The untimely death of an under-estimated politician

It was shocking to hear of Charles Kennedy’s death this morning.  There was no warning, no expectation, and the man was only 55.  How could he suddenly not be here?  If we who merely know him from the outside think that,  how so much more shocking must it be for his family.  A suddenly bereaved wife, and a young son who also lost a grandfather not very long ago.  It is a sign of the affection in which Kennedy was held, and the largeness of the man’s presence in our political consciousness, that so many have leapt to record their shock, sadness and regard for him.

Reflecting on his life and career, I suspect we have all been guilty of under-estimating him as a politician and leader.  Yes, he was widely liked.  Yes, we all knew that he could carry a chat show as well as anyone, especially if it was “Have I Got News For You?”  But were we really fully aware of his sharp political mind and the impressive principle which made him so effective at articulating a vision for modern liberalism.  Did we look beneath that “chat show” veneer, that likeability, and note that here truly was a politician who could do things differently, speak to us all with a fresh voice, without ever sacrificing his keen and principled political judgement?  Strange thing is, despite his regular media appearances, he never came across as a gimic merchant, a slightly fraudulent politician seeking cheap celebrity.  He was always authentic.  A politician to his fingertips who enjoyed communicating with people, and could do so naturally and easily.

I was struck when reading a 2002 interview that Peter Oborne did with him, republished on the Spectator blog today, at how unwilling he was to spin things.  He was after those soft Tory seats, but had no intention of either reducing the volume of his support for Europe, or backing off from identifying closely with public sector workers and unions.  And he won those seats.  Perhaps not as game-changingly as Oborne suggested in the article then, but certainly on a larger scale than the Liberals had managed in nearly a century.  What would they give for that sort of success now.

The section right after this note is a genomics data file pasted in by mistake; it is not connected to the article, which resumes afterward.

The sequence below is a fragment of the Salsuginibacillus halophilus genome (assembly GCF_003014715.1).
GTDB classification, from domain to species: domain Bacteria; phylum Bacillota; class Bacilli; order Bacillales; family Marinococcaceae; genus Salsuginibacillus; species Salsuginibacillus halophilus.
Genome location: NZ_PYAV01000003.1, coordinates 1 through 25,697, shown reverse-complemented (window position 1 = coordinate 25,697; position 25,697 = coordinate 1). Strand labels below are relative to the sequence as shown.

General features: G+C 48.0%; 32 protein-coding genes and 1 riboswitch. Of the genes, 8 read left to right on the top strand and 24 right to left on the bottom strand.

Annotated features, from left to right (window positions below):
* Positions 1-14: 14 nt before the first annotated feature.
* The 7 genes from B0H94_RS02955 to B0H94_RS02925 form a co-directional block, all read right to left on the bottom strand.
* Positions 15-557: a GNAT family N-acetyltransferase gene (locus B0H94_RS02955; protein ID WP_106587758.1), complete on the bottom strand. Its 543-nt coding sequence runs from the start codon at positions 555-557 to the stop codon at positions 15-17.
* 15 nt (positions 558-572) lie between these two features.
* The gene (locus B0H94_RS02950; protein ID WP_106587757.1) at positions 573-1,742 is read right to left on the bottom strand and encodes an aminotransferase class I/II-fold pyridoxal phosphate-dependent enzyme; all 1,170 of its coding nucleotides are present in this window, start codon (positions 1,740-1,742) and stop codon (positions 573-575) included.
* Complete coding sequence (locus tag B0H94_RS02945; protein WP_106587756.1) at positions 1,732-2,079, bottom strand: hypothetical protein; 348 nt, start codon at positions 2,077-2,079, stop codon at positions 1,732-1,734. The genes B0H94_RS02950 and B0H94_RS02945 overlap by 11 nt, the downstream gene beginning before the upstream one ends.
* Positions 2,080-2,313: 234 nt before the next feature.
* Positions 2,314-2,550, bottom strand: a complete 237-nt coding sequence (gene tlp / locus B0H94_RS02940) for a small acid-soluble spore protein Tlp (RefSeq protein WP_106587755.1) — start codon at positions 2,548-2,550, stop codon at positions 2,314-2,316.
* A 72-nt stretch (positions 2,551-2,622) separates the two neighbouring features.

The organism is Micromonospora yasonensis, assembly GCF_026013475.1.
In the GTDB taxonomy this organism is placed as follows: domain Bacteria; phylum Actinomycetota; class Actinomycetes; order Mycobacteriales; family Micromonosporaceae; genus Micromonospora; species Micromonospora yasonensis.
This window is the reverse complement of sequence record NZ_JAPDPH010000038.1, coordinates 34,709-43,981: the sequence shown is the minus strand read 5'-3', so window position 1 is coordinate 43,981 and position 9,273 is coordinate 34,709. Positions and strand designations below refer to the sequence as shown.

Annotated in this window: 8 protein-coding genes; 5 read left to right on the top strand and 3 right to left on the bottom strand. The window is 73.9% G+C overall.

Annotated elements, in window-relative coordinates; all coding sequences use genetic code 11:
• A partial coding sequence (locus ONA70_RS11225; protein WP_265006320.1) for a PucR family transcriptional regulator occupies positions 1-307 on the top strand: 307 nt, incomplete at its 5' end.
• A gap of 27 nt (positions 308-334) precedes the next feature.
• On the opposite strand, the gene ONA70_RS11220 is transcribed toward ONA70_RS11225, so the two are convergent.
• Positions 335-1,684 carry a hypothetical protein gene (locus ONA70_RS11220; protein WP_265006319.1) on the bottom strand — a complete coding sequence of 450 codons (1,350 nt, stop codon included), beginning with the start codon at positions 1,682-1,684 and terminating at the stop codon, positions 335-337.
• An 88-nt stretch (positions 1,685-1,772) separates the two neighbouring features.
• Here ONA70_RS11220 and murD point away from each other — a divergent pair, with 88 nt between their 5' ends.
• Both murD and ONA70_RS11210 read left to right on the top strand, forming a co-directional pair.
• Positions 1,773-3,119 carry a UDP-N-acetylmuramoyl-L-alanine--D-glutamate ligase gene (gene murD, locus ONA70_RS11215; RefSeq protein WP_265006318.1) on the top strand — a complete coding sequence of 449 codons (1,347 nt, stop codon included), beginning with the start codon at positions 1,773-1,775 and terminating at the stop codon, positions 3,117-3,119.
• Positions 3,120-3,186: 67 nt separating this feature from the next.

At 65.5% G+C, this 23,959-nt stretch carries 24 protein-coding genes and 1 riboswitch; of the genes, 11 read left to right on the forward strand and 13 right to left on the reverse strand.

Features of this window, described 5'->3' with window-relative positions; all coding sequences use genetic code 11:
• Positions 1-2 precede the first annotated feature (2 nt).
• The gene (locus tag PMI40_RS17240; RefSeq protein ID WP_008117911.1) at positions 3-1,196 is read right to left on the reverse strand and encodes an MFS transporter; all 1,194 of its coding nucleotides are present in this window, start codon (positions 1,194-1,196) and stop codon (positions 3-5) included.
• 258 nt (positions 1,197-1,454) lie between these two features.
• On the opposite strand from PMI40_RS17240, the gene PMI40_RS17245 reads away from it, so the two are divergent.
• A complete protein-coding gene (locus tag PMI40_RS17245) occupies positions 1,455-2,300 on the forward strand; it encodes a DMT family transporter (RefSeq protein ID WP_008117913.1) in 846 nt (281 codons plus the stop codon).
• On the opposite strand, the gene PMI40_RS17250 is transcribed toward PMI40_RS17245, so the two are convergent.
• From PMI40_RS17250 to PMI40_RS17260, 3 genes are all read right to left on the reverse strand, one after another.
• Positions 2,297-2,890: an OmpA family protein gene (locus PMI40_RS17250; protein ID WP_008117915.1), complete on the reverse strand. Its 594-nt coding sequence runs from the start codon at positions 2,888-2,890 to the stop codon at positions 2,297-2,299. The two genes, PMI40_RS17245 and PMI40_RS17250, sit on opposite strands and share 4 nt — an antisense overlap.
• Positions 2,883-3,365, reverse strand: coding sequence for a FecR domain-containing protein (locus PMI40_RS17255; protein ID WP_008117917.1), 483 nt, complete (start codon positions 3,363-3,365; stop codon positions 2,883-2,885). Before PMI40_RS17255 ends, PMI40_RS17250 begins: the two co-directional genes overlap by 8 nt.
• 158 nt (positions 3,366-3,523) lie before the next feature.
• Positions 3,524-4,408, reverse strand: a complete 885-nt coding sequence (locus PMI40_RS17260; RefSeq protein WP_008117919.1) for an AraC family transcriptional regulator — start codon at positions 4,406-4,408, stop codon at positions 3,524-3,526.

Kennedy as a leader was undone by drink, the curse of many men and one perhaps exacerbated by the hot-house atmosphere of Westminster, where he worked and lived from a really very young age.  The plotting against him then was unseemly, and maybe he railed against it in private but I never remember anything other than a quiet, sad dignity when he spoke in public.

Do all political careers end in failure?  Kennedy’s was certainly cut short at a singularly inopportune moment.  He had just lost his seat in the SNP landslide, after a term when he was at odds with his party’s decision to go into coalition with the Conservatives.  On that, as well as on his opposition to the Iraq war, history will judge him to have been on the right side of the argument.  But even he couldn’t withstand the shocking tremors of the SNP win. If anyone could have had an incumbency strength it must surely have been him.  And yet his colleague Malcolm Bruce commented this morning that Kennedy had been bemused by the reaction in his constituency.  He would be greeted by voters who said they liked him, wished him well and believed he would win, but were going to vote for the SNP.   Go figure.

Charles Kennedy showed that you could certainly do politics differently, but perhaps also showed that if you do there is a danger that you may well be sold short in terms of political weight.  The most electorally successful Liberal leader in a century was never actually regarded as a political superstar in his lifetime.  Tragically it’s taken his early death for that to start being fully understood.